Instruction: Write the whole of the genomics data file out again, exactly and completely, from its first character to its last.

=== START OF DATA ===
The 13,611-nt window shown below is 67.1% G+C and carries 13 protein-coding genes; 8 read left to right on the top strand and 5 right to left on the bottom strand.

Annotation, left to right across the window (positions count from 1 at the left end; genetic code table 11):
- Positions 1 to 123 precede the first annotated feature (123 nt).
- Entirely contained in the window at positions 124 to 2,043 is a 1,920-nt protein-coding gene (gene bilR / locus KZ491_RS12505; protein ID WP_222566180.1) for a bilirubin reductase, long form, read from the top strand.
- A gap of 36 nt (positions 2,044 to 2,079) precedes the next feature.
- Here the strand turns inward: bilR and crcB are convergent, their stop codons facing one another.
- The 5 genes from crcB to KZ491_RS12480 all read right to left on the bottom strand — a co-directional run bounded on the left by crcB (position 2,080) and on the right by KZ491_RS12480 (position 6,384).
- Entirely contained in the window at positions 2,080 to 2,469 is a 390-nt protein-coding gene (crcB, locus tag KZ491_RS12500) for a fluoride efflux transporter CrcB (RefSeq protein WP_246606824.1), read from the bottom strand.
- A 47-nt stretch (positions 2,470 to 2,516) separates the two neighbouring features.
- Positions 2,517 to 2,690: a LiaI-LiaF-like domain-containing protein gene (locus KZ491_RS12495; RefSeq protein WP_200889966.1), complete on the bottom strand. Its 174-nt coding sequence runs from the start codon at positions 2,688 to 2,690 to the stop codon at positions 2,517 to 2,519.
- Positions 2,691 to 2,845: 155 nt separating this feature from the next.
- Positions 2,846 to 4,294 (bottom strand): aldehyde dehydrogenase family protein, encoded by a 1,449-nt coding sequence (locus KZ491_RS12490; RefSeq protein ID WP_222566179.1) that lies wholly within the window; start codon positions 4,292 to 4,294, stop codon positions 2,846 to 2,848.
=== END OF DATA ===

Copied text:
The 13,611-nt window shown below is 67.1% G+C and carries 13 protein-coding genes; 8 read left to right on the top strand and 5 right to left on the bottom strand.

Annotation, left to right across the window (positions count from 1 at the left end; genetic code table 11):
- Positions 1 to 123 precede the first annotated feature (123 nt).
- Entirely contained in the window at positions 124 to 2,043 is a 1,920-nt protein-coding gene (gene bilR / locus KZ491_RS12505; protein ID WP_222566180.1) for a bilirubin reductase, long form, read from the top strand.
- A gap of 36 nt (positions 2,044 to 2,079) precedes the next feature.
- Here the strand turns inward: bilR and crcB are convergent, their stop codons facing one another.
- The 5 genes from crcB to KZ491_RS12480 all read right to left on the bottom strand — a co-directional run bounded on the left by crcB (position 2,080) and on the right by KZ491_RS12480 (position 6,384).
- Entirely contained in the window at positions 2,080 to 2,469 is a 390-nt protein-coding gene (crcB, locus tag KZ491_RS12500) for a fluoride efflux transporter CrcB (RefSeq protein WP_246606824.1), read from the bottom strand.
- A 47-nt stretch (positions 2,470 to 2,516) separates the two neighbouring features.
- Positions 2,517 to 2,690: a LiaI-LiaF-like domain-containing protein gene (locus KZ491_RS12495; RefSeq protein WP_200889966.1), complete on the bottom strand. Its 174-nt coding sequence runs from the start codon at positions 2,688 to 2,690 to the stop codon at positions 2,517 to 2,519.
- Positions 2,691 to 2,845: 155 nt separating this feature from the next.
- Positions 2,846 to 4,294 (bottom strand): aldehyde dehydrogenase family protein, encoded by a 1,449-nt coding sequence (locus KZ491_RS12490; RefSeq protein ID WP_222566179.1) that lies wholly within the window; start codon positions 4,292 to 4,294, stop codon positions 2,846 to 2,848.